“I Want to Protect My Home”

by: Begley Law Group

By Marianne Johnston, Esq.

Those are the first words out of the mouths of many of our clients when we discuss long-term care planning.  The value of the primary residence is often a substantial portion of a person or couple’s worth.  Parents wish to preserve the value of that asset for their children. There are steps that may be taken now to accomplish this goal.

Why should I take this action?  Long-term care is expensive no matter the setting and studies show approximately 70% of us will need some form of long-term care before we die. The cost of care provided by a home health agency currently averages $28 to $30 per hour while the monthly cost of assisted living facilities averages between $6,500 to $11,000 with nursing homes costing from $ 12,000 to $16,000 per month.  There are no signs these staggering costs will decrease in the future.  In New Jersey, Medicaid will pay for care in all three of these settings but receiving such benefits may put one’s home at risk.

If a single Medicaid applicant moves into a long-term care facility, Medicaid will require the house to be listed for sale and sold at fair market value with the proceeds being spent down until the person’s resources are below $2,000.  If the spouse of a Medicaid applicant resides in the applicant’s home, the house will not have to be sold but Medicaid will place a lien on the property after the couple passes away.  By placing a lien on the property, Medicaid seeks to recover the amount it paid out in benefits on behalf of the ill or disabled spouse.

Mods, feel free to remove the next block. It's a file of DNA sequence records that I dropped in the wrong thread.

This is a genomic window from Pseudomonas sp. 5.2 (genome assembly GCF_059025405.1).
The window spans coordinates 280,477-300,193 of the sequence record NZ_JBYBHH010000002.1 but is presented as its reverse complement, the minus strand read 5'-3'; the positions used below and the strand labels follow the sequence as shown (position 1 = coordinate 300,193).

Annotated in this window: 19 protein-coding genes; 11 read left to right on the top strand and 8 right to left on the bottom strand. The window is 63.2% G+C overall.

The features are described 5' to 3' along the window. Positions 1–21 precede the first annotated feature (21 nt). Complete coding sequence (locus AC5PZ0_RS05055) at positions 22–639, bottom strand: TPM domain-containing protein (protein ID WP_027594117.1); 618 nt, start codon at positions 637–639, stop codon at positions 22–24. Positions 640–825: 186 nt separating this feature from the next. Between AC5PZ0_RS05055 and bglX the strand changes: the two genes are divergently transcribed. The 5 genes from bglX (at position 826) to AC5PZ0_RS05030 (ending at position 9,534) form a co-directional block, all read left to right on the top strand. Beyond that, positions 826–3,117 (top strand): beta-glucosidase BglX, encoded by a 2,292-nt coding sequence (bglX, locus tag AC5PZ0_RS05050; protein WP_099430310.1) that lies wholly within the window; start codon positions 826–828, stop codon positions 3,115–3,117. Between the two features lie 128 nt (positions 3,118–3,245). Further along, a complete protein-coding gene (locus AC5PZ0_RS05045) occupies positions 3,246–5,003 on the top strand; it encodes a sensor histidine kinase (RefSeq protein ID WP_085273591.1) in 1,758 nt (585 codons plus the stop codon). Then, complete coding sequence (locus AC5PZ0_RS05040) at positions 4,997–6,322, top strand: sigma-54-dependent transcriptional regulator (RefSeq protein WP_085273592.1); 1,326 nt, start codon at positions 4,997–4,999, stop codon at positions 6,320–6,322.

What can I do?  A parent may consider transferring their residence to an irrevocable trust for the benefit of their children while reserving the right to use and occupy the property for the parent’s lifetime.  The home cannot be sold without the parent(s)’ consent.  The parent(s) still has the obligation to pay maintain costs and property taxes so any eligibility for senior freeze or other discounts is preserved.  Upon the death of the parent(s), the children will receive a step up in cost basis thus reducing if not eliminating any capital gains tax obligation upon their sale of the property.

Why not transfer my residence directly to my children?  A parent incurs risks in making a direct transfer of their home to their children.  For example, the house can be sold without the parents’ permission.  Additionally, the residence becomes subject to the claims of the children’s creditors. Moreover, If the home has appreciated in value since the parent purchased the property, a direct transfer may cause the children to face a hefty capital gains tax down the road.

Keep in mind the original transfer of the home into the Children’s Trust is subject to penalty if a parent applies for Medicaid benefits within five years of making the transfer.  After five years has passed, Medicaid would not penalize the transfer or consider the property in the trust an available asset of the parent. Upon the death of the parent, the property in the trust would not be subject to any Medicaid lien.

Contact a professional at Begley Law Group if you have any questions or want to get started protecting your most valuable asset today.